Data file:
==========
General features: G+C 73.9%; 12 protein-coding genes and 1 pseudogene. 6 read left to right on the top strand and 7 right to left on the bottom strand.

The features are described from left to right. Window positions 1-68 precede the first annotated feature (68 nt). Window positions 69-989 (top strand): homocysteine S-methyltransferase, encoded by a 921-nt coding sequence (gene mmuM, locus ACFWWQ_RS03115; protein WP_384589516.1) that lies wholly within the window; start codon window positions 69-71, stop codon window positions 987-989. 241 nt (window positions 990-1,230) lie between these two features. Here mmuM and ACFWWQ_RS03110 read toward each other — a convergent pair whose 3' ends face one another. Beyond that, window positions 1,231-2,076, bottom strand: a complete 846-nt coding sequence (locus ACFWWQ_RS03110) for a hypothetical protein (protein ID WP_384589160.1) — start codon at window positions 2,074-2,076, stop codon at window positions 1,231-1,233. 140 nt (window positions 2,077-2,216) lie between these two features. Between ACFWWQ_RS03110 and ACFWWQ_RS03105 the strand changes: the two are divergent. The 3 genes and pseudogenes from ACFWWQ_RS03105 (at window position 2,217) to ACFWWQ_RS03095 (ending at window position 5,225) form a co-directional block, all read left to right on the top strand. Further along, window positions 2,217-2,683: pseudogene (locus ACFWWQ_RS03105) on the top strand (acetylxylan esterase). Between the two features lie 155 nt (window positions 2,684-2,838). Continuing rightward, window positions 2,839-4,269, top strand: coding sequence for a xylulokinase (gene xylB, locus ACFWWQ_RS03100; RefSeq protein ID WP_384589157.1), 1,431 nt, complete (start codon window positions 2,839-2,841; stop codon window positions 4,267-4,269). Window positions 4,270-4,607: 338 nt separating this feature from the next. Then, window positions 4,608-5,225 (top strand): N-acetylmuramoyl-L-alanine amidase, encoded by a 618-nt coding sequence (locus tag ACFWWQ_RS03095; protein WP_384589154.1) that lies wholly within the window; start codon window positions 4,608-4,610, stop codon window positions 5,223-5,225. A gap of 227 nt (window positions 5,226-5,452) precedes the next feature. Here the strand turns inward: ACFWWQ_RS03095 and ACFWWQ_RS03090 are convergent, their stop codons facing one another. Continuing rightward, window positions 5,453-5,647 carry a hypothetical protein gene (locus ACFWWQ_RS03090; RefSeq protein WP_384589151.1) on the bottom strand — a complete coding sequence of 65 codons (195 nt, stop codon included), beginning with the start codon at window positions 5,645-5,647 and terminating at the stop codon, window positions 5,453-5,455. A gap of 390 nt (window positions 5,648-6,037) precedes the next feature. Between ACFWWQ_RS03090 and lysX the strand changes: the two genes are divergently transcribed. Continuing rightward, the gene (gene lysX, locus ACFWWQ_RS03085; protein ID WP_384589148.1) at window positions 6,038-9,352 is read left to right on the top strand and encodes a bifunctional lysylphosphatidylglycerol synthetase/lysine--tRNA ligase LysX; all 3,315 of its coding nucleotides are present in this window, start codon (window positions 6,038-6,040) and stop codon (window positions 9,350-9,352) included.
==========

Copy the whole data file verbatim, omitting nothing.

General features: G+C 73.9%; 12 protein-coding genes and 1 pseudogene. 6 read left to right on the top strand and 7 right to left on the bottom strand.

The features are described from left to right. Window positions 1-68 precede the first annotated feature (68 nt). Window positions 69-989 (top strand): homocysteine S-methyltransferase, encoded by a 921-nt coding sequence (gene mmuM, locus ACFWWQ_RS03115; protein WP_384589516.1) that lies wholly within the window; start codon window positions 69-71, stop codon window positions 987-989. 241 nt (window positions 990-1,230) lie between these two features. Here mmuM and ACFWWQ_RS03110 read toward each other — a convergent pair whose 3' ends face one another. Beyond that, window positions 1,231-2,076, bottom strand: a complete 846-nt coding sequence (locus ACFWWQ_RS03110) for a hypothetical protein (protein ID WP_384589160.1) — start codon at window positions 2,074-2,076, stop codon at window positions 1,231-1,233. 140 nt (window positions 2,077-2,216) lie between these two features. Between ACFWWQ_RS03110 and ACFWWQ_RS03105 the strand changes: the two are divergent. The 3 genes and pseudogenes from ACFWWQ_RS03105 (at window position 2,217) to ACFWWQ_RS03095 (ending at window position 5,225) form a co-directional block, all read left to right on the top strand. Further along, window positions 2,217-2,683: pseudogene (locus ACFWWQ_RS03105) on the top strand (acetylxylan esterase). Between the two features lie 155 nt (window positions 2,684-2,838). Continuing rightward, window positions 2,839-4,269, top strand: coding sequence for a xylulokinase (gene xylB, locus ACFWWQ_RS03100; RefSeq protein ID WP_384589157.1), 1,431 nt, complete (start codon window positions 2,839-2,841; stop codon window positions 4,267-4,269). Window positions 4,270-4,607: 338 nt separating this feature from the next. Then, window positions 4,608-5,225 (top strand): N-acetylmuramoyl-L-alanine amidase, encoded by a 618-nt coding sequence (locus tag ACFWWQ_RS03095; protein WP_384589154.1) that lies wholly within the window; start codon window positions 4,608-4,610, stop codon window positions 5,223-5,225. A gap of 227 nt (window positions 5,226-5,452) precedes the next feature. Here the strand turns inward: ACFWWQ_RS03095 and ACFWWQ_RS03090 are convergent, their stop codons facing one another. Continuing rightward, window positions 5,453-5,647 carry a hypothetical protein gene (locus ACFWWQ_RS03090; RefSeq protein WP_384589151.1) on the bottom strand — a complete coding sequence of 65 codons (195 nt, stop codon included), beginning with the start codon at window positions 5,645-5,647 and terminating at the stop codon, window positions 5,453-5,455. A gap of 390 nt (window positions 5,648-6,037) precedes the next feature. Between ACFWWQ_RS03090 and lysX the strand changes: the two genes are divergently transcribed. Continuing rightward, the gene (gene lysX, locus ACFWWQ_RS03085; protein ID WP_384589148.1) at window positions 6,038-9,352 is read left to right on the top strand and encodes a bifunctional lysylphosphatidylglycerol synthetase/lysine--tRNA ligase LysX; all 3,315 of its coding nucleotides are present in this window, start codon (window positions 6,038-6,040) and stop codon (window positions 9,350-9,352) included.